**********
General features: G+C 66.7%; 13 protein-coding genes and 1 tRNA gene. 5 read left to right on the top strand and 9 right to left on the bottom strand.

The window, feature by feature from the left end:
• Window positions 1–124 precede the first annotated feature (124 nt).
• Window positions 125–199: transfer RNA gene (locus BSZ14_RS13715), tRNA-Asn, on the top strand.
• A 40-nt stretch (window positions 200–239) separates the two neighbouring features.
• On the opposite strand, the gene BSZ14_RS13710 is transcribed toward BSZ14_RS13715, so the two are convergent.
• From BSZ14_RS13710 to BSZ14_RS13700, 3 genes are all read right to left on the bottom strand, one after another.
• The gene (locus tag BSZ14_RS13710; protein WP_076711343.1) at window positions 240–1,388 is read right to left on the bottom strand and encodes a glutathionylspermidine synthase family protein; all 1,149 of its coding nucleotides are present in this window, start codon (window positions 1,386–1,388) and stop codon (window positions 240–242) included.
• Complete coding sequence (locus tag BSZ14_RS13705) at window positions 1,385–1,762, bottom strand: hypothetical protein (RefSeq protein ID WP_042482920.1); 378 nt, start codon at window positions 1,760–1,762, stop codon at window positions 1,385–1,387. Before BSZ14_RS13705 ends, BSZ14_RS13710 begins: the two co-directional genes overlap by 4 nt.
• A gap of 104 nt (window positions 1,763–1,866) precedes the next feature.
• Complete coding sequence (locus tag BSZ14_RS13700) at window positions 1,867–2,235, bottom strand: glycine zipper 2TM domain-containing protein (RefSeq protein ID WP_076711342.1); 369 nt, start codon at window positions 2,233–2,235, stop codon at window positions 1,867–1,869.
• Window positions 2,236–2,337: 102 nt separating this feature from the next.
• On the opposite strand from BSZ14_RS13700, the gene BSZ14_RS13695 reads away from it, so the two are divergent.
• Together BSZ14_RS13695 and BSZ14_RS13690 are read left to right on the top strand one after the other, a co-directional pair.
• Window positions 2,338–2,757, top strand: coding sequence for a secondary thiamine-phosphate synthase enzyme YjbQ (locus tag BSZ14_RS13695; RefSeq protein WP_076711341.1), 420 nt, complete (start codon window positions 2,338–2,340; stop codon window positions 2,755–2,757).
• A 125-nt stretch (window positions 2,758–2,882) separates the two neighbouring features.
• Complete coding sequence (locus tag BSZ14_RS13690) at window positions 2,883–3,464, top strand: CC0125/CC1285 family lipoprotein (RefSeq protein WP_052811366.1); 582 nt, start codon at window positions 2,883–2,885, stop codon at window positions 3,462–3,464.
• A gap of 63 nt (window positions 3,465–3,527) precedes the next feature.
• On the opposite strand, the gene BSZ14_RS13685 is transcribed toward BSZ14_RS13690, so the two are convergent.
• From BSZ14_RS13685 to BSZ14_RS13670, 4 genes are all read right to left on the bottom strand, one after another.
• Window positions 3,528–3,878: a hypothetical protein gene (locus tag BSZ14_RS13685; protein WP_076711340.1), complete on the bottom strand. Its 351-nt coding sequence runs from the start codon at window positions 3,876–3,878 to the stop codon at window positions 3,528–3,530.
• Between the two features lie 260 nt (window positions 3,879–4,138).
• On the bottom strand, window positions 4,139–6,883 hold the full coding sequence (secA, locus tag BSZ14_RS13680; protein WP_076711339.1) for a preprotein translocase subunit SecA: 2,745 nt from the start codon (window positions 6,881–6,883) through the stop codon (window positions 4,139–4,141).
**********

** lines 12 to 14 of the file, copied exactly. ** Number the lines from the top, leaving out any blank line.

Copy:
• Window positions 2,236–2,337: 102 nt separating this feature from the next.
• On the opposite strand from BSZ14_RS13700, the gene BSZ14_RS13695 reads away from it, so the two are divergent.
• Together BSZ14_RS13695 and BSZ14_RS13690 are read left to right on the top strand one after the other, a co-directional pair.